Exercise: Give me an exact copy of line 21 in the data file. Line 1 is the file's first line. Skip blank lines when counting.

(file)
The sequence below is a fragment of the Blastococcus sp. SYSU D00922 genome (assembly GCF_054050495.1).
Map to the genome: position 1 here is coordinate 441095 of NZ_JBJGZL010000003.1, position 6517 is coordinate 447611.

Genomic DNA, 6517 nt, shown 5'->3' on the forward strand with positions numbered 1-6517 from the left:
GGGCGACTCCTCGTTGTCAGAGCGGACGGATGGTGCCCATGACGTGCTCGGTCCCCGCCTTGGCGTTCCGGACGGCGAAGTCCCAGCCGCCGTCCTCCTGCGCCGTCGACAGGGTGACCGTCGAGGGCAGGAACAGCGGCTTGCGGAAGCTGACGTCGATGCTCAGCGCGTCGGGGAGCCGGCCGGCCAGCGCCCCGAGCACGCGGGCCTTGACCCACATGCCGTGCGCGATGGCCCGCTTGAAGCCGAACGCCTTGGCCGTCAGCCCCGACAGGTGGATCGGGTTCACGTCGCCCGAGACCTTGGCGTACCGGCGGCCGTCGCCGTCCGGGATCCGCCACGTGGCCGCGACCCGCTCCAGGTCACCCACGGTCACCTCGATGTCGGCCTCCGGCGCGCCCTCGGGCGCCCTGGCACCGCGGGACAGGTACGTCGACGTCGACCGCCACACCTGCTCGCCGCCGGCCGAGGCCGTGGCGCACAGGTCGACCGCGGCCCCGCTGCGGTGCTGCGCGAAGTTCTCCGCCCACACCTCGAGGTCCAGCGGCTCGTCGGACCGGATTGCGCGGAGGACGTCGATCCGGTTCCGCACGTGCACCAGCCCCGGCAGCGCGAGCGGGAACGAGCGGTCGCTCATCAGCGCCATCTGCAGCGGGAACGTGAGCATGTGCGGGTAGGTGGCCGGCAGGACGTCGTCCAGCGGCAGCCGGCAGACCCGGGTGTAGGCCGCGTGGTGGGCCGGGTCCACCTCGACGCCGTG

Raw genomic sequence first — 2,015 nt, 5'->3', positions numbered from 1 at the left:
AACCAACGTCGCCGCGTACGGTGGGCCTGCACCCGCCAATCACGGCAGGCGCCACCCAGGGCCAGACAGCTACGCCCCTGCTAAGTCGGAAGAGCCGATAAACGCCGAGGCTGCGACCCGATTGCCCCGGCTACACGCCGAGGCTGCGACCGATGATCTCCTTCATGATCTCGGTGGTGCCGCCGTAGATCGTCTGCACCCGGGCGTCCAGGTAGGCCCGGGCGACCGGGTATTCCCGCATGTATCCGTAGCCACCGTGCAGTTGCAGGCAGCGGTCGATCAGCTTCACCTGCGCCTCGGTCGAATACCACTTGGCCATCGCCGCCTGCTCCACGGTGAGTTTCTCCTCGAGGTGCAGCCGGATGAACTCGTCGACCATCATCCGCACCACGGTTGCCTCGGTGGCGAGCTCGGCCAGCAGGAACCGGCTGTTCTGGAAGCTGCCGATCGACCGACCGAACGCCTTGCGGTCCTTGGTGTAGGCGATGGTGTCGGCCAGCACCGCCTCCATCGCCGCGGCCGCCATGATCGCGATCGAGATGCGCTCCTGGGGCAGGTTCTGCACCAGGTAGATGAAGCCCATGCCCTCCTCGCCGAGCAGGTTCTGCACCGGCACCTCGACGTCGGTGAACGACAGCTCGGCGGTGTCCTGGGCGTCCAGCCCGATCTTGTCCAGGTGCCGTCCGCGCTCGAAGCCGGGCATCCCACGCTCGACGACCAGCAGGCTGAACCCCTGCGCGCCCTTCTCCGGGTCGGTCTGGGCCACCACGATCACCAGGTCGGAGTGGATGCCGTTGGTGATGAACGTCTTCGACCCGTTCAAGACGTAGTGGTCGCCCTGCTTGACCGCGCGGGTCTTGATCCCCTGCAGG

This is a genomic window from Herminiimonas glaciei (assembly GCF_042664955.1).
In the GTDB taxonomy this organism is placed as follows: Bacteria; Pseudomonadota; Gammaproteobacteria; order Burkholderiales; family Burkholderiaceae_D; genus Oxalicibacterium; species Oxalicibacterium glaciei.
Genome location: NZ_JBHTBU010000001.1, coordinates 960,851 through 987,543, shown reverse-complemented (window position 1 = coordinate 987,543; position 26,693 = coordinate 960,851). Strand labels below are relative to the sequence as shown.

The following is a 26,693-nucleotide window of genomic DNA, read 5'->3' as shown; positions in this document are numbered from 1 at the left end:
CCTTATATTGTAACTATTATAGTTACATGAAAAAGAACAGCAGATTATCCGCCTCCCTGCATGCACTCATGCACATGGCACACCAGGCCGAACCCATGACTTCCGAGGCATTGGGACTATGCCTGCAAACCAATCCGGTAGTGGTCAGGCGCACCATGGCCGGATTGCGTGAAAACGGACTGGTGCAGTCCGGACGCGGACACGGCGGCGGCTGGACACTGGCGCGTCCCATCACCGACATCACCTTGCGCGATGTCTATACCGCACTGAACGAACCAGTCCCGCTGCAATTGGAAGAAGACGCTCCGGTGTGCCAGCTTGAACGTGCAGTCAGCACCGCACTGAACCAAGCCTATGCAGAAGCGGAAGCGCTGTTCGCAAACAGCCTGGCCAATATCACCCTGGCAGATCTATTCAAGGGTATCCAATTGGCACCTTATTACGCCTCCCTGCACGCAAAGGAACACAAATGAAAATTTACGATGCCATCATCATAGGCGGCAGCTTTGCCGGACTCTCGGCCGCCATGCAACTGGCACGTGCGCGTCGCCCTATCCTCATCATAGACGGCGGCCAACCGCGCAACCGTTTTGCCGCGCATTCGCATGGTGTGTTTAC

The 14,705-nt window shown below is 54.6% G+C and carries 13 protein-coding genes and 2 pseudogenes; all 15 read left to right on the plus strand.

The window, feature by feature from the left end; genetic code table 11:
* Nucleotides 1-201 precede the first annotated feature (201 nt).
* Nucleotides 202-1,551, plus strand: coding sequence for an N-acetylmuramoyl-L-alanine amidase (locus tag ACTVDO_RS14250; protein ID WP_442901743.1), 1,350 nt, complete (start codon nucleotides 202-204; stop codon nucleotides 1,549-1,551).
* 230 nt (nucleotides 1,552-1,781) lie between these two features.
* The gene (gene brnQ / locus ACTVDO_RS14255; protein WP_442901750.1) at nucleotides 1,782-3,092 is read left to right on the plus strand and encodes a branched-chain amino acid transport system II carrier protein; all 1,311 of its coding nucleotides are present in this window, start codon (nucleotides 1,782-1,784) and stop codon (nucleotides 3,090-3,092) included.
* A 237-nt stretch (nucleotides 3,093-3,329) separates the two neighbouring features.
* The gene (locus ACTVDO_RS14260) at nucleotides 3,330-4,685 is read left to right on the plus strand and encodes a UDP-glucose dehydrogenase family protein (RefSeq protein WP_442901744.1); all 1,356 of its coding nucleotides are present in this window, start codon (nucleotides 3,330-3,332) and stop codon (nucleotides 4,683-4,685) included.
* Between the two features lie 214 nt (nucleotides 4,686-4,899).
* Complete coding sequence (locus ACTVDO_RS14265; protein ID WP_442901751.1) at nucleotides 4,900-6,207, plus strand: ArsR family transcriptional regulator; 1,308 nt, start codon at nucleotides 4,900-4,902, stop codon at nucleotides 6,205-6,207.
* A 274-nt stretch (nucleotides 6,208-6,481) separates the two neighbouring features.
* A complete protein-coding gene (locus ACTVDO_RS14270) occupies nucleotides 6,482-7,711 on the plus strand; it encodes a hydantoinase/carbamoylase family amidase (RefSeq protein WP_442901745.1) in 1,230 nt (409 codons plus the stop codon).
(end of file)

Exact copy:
* Complete coding sequence (locus ACTVDO_RS14265; protein ID WP_442901751.1) at nucleotides 4,900-6,207, plus strand: ArsR family transcriptional regulator; 1,308 nt, start codon at nucleotides 4,900-4,902, stop codon at nucleotides 6,205-6,207.